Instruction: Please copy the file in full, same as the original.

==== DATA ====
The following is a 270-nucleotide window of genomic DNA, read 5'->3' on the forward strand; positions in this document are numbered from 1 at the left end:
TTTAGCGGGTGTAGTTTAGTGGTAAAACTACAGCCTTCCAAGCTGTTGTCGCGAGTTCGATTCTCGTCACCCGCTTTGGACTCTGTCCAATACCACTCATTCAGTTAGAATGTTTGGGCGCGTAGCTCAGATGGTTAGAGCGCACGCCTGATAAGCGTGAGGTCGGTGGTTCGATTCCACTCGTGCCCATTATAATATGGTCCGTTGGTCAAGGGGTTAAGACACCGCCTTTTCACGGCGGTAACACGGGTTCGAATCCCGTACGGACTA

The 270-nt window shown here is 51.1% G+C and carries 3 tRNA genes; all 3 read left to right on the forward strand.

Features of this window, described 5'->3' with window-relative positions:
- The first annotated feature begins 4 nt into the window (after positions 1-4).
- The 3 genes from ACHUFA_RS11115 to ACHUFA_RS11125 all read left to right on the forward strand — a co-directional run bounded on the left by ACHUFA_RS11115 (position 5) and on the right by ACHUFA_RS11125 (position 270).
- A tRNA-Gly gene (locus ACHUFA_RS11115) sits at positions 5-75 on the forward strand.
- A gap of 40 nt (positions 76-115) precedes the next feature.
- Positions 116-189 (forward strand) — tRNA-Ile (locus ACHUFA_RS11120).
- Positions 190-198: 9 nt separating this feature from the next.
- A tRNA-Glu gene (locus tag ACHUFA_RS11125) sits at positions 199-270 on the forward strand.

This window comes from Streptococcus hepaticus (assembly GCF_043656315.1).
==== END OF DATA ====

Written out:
The following is a 270-nucleotide window of genomic DNA, read 5'->3' on the forward strand; positions in this document are numbered from 1 at the left end:
TTTAGCGGGTGTAGTTTAGTGGTAAAACTACAGCCTTCCAAGCTGTTGTCGCGAGTTCGATTCTCGTCACCCGCTTTGGACTCTGTCCAATACCACTCATTCAGTTAGAATGTTTGGGCGCGTAGCTCAGATGGTTAGAGCGCACGCCTGATAAGCGTGAGGTCGGTGGTTCGATTCCACTCGTGCCCATTATAATATGGTCCGTTGGTCAAGGGGTTAAGACACCGCCTTTTCACGGCGGTAACACGGGTTCGAATCCCGTACGGACTA

The 270-nt window shown here is 51.1% G+C and carries 3 tRNA genes; all 3 read left to right on the forward strand.

Features of this window, described 5'->3' with window-relative positions:
- The first annotated feature begins 4 nt into the window (after positions 1-4).
- The 3 genes from ACHUFA_RS11115 to ACHUFA_RS11125 all read left to right on the forward strand — a co-directional run bounded on the left by ACHUFA_RS11115 (position 5) and on the right by ACHUFA_RS11125 (position 270).
- A tRNA-Gly gene (locus ACHUFA_RS11115) sits at positions 5-75 on the forward strand.
- A gap of 40 nt (positions 76-115) precedes the next feature.
- Positions 116-189 (forward strand) — tRNA-Ile (locus ACHUFA_RS11120).
- Positions 190-198: 9 nt separating this feature from the next.
- A tRNA-Glu gene (locus tag ACHUFA_RS11125) sits at positions 199-270 on the forward strand.

This window comes from Streptococcus hepaticus (assembly GCF_043656315.1).